Murphy’s Law — anything that can go wrong, will go wrong. Do you think that was written about boating? 

AS: If not, it should be! You’ve got to plan your trips accordingly and have that quote in the back of your head. And I’ve always noticed when something does go wrong, it usually happens quickly, and you need to know how to react.

As we approach some of the busiest weekends for boating in the country, what’s something you wish everyone would do before they leave the dock?

AS: Plan your day and have confidence. If you don’t have confidence on the water and operating your boat, seriously consider hiring someone to provide you with hands-on training. We work with At The Helm Training — which has licensed captains all over the country — who are there to help you learn about your boat. You don’t want to wait until the busiest day of the year to go out for the first time on your new boat. Most importantly, if you are the captain, do not drink and drive. It is no different than driving a car, and you will go to jail when stopped.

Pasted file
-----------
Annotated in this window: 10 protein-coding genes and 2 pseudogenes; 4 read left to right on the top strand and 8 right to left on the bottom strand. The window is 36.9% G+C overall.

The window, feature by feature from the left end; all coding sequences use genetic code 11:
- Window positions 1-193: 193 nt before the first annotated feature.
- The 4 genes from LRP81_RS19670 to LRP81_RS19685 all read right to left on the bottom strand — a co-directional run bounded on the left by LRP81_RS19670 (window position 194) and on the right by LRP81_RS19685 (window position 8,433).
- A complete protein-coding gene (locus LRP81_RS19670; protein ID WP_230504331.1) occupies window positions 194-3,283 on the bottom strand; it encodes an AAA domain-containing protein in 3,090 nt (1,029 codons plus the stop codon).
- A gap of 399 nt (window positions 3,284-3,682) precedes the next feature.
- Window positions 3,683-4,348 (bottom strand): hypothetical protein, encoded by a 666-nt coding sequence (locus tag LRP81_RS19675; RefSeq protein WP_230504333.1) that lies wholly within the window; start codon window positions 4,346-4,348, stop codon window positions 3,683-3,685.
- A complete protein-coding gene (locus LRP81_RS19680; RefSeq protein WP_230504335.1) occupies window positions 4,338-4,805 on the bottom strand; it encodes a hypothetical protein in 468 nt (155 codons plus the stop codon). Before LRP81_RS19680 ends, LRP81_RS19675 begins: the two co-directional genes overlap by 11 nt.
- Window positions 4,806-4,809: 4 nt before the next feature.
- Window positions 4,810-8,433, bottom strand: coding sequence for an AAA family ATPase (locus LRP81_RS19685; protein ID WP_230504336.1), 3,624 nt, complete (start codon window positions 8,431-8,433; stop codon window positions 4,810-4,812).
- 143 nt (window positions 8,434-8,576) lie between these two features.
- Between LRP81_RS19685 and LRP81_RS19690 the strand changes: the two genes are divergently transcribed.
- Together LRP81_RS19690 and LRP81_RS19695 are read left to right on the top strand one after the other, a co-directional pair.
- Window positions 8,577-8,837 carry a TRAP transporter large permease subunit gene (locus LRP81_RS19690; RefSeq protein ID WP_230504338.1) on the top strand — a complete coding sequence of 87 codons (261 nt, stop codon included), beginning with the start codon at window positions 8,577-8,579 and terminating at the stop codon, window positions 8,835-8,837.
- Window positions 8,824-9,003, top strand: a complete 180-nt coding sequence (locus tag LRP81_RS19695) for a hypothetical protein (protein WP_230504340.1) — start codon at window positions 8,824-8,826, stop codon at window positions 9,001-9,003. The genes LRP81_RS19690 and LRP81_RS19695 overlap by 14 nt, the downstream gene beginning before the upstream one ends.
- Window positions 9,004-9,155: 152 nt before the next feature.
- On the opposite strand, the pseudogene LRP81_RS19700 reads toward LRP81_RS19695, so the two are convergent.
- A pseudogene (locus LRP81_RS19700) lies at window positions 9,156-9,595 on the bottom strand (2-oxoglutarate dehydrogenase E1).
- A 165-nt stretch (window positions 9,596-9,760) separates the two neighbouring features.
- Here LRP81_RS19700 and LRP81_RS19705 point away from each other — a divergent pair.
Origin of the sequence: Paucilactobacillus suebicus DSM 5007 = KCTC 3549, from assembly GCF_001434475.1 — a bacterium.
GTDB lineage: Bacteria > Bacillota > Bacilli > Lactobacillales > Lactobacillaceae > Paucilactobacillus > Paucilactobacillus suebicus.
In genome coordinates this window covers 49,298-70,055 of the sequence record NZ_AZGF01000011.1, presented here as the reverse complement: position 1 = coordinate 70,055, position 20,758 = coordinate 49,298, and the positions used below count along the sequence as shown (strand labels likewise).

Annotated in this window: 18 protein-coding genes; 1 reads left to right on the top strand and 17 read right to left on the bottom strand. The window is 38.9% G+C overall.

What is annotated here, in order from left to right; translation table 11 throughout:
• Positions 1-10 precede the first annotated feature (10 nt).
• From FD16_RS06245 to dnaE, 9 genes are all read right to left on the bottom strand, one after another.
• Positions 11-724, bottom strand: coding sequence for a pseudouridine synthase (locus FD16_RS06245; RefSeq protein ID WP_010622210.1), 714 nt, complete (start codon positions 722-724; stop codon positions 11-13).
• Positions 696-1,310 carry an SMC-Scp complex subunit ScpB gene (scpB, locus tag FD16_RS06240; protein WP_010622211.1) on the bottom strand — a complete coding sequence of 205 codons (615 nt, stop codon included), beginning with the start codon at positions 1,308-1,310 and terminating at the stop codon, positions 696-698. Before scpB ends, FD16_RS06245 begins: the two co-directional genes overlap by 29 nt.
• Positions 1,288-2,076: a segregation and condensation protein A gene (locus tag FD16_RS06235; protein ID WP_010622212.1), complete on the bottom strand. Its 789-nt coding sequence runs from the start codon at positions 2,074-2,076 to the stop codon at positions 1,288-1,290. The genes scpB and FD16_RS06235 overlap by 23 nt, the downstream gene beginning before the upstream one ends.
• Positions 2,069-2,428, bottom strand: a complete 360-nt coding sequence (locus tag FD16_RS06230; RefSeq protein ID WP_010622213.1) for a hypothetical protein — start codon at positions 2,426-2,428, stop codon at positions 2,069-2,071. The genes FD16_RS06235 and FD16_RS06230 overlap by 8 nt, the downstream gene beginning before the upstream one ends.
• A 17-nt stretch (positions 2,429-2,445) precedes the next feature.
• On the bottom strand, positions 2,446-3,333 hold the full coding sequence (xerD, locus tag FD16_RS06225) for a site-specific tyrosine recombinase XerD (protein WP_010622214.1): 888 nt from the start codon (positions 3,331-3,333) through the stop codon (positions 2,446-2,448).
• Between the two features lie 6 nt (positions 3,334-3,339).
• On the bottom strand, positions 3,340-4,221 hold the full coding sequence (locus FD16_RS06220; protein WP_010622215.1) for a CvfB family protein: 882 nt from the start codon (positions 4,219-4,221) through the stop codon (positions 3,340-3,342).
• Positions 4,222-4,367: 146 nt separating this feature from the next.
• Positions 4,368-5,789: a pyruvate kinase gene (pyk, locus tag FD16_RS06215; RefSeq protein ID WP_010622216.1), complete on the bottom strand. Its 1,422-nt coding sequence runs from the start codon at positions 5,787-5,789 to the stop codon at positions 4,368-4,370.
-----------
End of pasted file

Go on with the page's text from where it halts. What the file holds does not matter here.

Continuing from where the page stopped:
The requirements vary by vessel and where you’re boating, but in general, what resource do you recommend boaters use to identify what safety equipment they need on board?

AS: I personally follow all USCG standards. You can find all that information on their website. We also recommend a few other items that we personally carry on our boats, like a trauma kit (better than your basic first aid kit), tools, survival kit, and a Garmin inReach® satellite communicator1 or an EPIRB. You can find our trauma kits on our website.